I was distressed to read in Meredith Goad’s recommendation in her column on Jan. 1 (“Soup to Nuts: An end-of-year look forward and backward at food trends in Maine”) that restaurants do away with gluten-free menus based on the statistic that only 1 percent of the population has celiac disease.

I am gluten intolerant – so are my mother, my sister, her daughter and another sister. In all these cases, we are eating gluten-free at the direction of a doctor. Keep in mind, when any one of us eats out, we generally do so with friends and family who will also prefer to eat at establishments that will provide gluten-free choices.

According to the National Institutes of Health, between 5 percent and 10 percent of all people may suffer from a gluten sensitivity of some form. Thirty percent of the U.S. population is estimated to have the genes necessary for celiac disease, and 97 percent of Americans estimated to have celiac disease are not diagnosed.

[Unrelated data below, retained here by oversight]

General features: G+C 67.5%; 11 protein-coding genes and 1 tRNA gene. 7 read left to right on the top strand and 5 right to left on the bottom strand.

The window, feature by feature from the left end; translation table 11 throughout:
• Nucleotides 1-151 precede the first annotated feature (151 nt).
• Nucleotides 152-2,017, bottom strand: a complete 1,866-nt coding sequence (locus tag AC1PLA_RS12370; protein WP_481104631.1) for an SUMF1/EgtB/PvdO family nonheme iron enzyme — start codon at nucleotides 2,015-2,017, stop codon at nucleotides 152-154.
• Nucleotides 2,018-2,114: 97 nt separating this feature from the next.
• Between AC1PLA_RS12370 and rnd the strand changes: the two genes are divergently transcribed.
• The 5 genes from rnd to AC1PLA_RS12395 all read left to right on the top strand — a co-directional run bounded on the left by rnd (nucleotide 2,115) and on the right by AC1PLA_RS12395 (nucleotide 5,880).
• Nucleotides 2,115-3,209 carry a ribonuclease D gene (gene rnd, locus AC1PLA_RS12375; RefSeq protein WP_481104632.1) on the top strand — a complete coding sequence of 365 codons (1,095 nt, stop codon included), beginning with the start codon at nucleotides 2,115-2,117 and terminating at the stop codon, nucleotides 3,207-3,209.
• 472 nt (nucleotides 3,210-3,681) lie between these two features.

Continued exposure to gluten has the potential to create a number of chronic health problems and significantly increases the risk for certain cancers and other diseases in both children and adults. A study by the Mayo Clinic published in 2012 also indicates that celiac disease may be on the rise in the U.S. population, possibly in response to the increases in exposure to gluten in the American diet.

I am so grateful to the restaurants that understand and willingly accommodate the dietary limitations of my family as well as many of my friends and co-workers who are also gluten intolerant.

Please ignore Meredith Goad’s recommendation to stop listing gluten-free menu items. There are many, many more people who will make decisions about which restaurants to frequent than she would have you believe – not just those who have to avoid gluten, but those who love them as well.

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